I just read an interesting book, Digital Vertigo, about the way the world has become/is heading. Basically, it is about social media and connectivity. The book predicts that everyone on the planet will be connected, somehow, in the future. If still alive, someone will have to place a gun to my head...
First conclusion: I am glad that I am retired! That is not my world. I use the internet (which supposedly will be replaced by social media), but do not want to join Facebook, Twitter, or their ilk (proliferation seems to be a potential problem). I am amazed at how much information people willingly make available to everyone. Aristotle, Konrad Lorenz, and others stated that “man is a social being”. All failed to reckon with the likes of people like me!
Next, I thought of the famous Apple commercial from the 80s, in which they portrayed IBM as Big Brother. I find it ironic, since Apple has taken over the role of Big Brother, because they “control/can spy on” anyone that purchases one of their products. This difference is that the drones the audience of today, as opposed to the actors in the IBM commercial audience, all volunteer to be watched.
Next, if everyone is connected everyone else on the planet, how many of those people will they actually know? The current definition of friend will no longer apply. I recall speaking with Russians, after the fall of the Soviet Union. They told me that a “friend” was someone you could trust with your life...because lives were lost and prisons filled because of non-friends. Connectivity cannot mean trust. I thought of a crowded London subway car, where people play with iPads, smart phones, etc. Many might be "connected" by some social media site, but are unaware to each other's proximity and actual existence. All remain mere "faces in a crowd", despite being connected. To me, this is "faux social".
Finally, I have another question. If connectivity means that people will “never be alone again”, what about jobs, salary, food...survival, which is the other (negative) trend of the future? I doubt that social media can solve society’s problems, nor do those companies want to. People running these businesses seem to be interested only in the money. If you read the book, you will notice how many times the author uses the term “multiple billionaire”.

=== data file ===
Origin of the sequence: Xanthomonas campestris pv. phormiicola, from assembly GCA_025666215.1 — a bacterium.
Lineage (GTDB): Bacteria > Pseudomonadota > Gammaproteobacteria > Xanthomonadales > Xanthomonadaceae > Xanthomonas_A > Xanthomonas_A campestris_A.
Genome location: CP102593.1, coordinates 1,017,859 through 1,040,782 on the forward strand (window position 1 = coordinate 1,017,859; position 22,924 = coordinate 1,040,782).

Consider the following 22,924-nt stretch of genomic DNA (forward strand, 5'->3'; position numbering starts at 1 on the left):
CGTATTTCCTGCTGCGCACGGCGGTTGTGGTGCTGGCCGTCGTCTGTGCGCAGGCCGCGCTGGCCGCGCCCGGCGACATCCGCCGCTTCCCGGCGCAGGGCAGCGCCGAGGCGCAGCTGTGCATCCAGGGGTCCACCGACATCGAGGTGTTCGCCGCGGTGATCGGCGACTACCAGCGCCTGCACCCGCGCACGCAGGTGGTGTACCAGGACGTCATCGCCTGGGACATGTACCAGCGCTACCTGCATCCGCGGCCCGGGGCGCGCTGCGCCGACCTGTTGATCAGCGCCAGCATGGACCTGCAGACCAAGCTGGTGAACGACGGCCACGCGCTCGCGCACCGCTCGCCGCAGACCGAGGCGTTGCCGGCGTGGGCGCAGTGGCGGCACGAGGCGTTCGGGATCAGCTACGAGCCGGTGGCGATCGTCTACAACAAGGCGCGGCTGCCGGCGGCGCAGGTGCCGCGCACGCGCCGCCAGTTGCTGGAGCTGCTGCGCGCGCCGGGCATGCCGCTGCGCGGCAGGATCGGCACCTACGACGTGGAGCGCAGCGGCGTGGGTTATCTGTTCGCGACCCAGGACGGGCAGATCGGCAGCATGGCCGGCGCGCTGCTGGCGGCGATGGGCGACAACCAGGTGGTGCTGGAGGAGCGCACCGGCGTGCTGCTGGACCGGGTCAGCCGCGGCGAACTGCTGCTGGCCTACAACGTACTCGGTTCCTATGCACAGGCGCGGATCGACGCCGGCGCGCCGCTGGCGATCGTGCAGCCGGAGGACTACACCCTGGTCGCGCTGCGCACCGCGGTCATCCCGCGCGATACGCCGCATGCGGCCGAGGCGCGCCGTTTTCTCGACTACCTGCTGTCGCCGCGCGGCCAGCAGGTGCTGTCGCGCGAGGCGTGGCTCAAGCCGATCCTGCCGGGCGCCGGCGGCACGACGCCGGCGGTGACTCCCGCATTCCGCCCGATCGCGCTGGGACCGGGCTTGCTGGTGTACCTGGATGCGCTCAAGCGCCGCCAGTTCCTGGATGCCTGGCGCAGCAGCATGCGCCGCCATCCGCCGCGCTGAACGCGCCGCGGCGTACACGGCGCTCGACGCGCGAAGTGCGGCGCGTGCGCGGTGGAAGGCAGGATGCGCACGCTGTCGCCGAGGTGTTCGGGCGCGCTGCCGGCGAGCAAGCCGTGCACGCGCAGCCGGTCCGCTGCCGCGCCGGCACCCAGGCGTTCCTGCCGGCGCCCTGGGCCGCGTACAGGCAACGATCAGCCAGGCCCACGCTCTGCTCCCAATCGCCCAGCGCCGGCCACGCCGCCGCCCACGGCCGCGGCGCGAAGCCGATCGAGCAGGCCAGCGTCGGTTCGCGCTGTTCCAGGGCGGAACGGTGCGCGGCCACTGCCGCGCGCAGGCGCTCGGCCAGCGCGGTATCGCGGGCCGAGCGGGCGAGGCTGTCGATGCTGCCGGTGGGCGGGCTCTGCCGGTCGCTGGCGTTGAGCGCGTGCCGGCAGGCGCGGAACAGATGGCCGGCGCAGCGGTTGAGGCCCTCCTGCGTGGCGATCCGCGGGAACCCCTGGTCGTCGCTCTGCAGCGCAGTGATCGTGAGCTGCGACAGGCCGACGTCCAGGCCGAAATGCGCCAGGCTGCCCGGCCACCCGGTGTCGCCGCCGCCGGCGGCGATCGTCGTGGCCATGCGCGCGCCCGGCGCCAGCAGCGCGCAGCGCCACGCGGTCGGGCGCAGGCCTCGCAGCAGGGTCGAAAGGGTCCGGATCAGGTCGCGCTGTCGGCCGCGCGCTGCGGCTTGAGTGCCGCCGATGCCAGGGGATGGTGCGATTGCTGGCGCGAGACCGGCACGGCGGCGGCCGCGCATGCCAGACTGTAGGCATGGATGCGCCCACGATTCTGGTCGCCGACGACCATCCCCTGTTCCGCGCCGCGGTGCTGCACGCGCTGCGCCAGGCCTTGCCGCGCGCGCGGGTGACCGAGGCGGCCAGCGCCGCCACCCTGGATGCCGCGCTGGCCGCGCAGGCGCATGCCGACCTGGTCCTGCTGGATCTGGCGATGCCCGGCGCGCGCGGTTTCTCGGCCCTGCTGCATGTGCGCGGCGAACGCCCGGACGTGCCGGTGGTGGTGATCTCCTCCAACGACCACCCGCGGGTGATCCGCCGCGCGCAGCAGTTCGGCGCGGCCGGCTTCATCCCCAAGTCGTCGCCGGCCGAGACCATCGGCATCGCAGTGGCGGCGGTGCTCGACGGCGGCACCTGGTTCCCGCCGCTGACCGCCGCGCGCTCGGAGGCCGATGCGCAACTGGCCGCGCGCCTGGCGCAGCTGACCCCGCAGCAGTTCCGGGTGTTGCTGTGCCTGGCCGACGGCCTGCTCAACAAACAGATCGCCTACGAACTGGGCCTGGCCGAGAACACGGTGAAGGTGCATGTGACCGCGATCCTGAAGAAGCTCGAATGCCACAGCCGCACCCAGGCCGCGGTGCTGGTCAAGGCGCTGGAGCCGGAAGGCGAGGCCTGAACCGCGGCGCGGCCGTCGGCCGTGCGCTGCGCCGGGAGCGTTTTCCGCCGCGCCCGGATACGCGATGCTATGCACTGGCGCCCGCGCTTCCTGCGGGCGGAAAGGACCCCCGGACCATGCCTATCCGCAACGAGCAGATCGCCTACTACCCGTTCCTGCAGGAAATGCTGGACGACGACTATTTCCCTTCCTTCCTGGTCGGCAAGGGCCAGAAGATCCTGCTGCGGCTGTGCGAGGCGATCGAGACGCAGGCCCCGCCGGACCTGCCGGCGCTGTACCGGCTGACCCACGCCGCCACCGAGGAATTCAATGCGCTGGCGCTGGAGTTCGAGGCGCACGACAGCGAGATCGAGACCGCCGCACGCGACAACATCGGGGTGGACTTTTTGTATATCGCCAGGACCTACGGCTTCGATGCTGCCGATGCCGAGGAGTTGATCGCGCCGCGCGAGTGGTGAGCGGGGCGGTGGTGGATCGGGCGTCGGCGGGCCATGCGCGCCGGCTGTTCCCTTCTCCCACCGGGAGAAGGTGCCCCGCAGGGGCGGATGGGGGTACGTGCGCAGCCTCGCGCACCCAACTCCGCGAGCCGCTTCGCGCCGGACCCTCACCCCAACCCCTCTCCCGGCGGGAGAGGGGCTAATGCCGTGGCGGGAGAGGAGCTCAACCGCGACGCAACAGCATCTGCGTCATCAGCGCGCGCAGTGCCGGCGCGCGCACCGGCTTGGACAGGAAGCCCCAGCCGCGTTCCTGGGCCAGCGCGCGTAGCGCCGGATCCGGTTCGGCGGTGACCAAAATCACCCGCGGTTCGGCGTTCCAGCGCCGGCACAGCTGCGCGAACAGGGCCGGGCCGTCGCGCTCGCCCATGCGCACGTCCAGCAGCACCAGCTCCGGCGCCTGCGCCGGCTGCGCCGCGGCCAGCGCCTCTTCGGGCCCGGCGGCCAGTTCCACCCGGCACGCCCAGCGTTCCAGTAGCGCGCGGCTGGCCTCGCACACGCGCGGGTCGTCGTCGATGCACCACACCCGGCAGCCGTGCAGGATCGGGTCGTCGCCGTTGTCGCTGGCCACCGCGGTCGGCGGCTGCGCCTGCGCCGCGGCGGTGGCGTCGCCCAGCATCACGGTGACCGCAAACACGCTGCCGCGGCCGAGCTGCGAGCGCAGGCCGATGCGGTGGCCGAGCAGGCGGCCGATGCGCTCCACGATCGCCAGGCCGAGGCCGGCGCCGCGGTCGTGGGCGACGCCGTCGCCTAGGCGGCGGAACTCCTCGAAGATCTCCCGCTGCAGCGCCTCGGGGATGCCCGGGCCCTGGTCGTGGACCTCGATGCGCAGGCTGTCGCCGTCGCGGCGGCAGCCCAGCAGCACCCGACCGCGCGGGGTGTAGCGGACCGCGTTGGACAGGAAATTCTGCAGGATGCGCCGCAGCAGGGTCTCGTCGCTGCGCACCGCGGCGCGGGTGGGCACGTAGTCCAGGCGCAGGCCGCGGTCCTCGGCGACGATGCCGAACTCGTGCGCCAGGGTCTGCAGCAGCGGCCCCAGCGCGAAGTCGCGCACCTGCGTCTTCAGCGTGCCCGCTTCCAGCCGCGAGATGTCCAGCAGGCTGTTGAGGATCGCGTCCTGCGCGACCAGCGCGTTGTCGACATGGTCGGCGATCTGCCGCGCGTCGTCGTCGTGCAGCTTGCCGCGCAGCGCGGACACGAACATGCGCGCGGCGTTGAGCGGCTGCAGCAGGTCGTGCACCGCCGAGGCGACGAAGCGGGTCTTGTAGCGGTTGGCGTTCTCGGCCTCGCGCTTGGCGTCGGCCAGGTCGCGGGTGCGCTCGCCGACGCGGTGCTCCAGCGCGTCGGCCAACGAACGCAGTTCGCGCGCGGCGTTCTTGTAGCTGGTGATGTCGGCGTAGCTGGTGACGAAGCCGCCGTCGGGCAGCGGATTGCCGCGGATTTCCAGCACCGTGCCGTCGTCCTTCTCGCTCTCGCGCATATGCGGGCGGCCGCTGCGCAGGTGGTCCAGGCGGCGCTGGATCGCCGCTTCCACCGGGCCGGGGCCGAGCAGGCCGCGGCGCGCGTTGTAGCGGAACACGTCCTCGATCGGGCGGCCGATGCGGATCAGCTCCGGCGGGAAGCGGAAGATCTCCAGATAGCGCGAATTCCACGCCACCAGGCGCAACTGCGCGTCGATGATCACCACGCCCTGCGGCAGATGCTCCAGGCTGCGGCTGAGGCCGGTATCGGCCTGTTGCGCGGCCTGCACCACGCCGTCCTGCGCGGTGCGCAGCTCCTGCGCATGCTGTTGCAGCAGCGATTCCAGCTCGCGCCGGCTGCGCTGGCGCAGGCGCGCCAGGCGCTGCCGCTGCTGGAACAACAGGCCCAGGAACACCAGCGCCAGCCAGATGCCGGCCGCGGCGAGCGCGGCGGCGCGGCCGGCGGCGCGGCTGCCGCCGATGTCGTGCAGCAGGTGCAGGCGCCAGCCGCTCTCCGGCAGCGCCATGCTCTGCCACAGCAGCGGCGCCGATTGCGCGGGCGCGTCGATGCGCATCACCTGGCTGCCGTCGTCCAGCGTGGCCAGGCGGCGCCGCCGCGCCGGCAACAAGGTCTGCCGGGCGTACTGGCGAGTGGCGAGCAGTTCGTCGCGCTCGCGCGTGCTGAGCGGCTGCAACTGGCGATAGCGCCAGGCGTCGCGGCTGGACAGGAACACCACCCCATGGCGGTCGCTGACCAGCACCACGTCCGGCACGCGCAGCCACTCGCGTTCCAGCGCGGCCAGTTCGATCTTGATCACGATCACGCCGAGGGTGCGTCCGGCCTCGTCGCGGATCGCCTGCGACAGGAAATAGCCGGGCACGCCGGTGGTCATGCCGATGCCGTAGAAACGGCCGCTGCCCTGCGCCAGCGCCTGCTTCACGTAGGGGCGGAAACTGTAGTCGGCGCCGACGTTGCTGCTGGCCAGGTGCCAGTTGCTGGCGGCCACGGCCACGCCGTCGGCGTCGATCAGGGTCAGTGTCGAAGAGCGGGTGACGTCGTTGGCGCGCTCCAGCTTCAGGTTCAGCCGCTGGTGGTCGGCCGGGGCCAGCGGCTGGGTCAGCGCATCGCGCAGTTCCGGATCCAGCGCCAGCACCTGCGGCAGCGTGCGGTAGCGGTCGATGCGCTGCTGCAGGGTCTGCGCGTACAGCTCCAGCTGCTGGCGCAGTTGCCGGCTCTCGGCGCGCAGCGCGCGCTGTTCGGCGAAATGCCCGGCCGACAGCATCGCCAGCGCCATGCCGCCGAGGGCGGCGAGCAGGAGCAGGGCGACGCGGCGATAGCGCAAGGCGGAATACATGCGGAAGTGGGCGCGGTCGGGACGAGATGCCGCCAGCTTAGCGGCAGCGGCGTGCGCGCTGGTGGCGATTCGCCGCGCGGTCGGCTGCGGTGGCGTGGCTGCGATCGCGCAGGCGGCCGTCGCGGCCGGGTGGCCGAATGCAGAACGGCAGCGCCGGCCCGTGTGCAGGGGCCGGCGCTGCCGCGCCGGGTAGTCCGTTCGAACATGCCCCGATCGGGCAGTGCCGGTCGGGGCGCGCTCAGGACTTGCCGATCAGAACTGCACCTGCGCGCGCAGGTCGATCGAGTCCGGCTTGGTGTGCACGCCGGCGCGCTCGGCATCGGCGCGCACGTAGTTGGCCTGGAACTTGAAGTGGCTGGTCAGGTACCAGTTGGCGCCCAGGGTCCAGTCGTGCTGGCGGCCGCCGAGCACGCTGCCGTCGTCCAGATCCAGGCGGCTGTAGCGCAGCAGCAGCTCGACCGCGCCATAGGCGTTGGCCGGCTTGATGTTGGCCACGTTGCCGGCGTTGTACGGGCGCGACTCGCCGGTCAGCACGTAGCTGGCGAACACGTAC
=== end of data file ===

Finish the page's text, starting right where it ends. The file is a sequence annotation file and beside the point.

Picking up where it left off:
After this brief foray into the real world, I will happily return to fiction...
I guess that the official verdict has fallen: I’m a psychopath.
I do not use Facebook or Twitter or other “social media” (although a friend convinced of the need to be on Linkedin, which has proved unfounded). I see no need to trawl the internet for “friends”. I have contact with those with which I want to interact and/or communicate. I do not need to post news about my life and personal photos for snoopers.
A blog is different: that’s for ranting, as well as pointing out life’s absurdities and points of interest. Private aspects of my life receive little attention, because they are uninteresting and none of anyone’s damn business.
So, in the eyes of the world, I will remain a psychopath. But, do not fear: I do not own a gun, have no intention of obtaining one, would not know where to look in a country that lacks such “freedom”, do not attend high school or college, do not visit late-night movie premiers, and have no need to “go postal”.
I noticed the following headline in today’s Guardian (I did not read the article), which sparked a thought.
“How Twitter is putting an end to our private lives”
The advent of social media sites is not unlike farmers and settlers moving into what was formerly the frontier. They erected fences, built towns, and instituted rules and regulations. People were watched, criticized and compelled to conform. Many former free spirits were forced deeper into the wilderness...until little was left. This explains, in a broad generalization, the appeal of states like Montana (for right-wingers) and Oregon (for more-liberal souls).
Today, one cannot move deeper into the wilderness, but one can chose not to join “civilization”. I have read that social networks provide a good means of promoting one’s books, but the price is too high for someone valuing privacy and anonymity. If I had lived in the Old West, I would have moved on...
Yesterday, I discovered that I'm a zero. At least I assume I am (or rather hope I am).
I read an article about Klout, a name I had heard and knew nothing about.
Because I do not partake of the pleasures of social media, I must not be on their radar screen or search engine or whatever magic they use to find, evaluate, classify, and upset (anyone with a big ego and low score) people.
Perhaps, I could raise awareness for my collection of best-kept-secrets of American “literature”, but do not crave notoriety or riches. I certainly do not need some algorithm to take notice and rate me any higher than zero. I have never lusted after clout, so have no need for Klout.
Prior to writing novels, the author enjoyed a multifaceted career: from decorated combat aviator to advertising professional to global communications director of a major consumer brand. He has traveled the world and met sports, film and television stars, political leaders, and royalty. He graduated from Middlebury College, is married, lives in Germany, and has two grown children.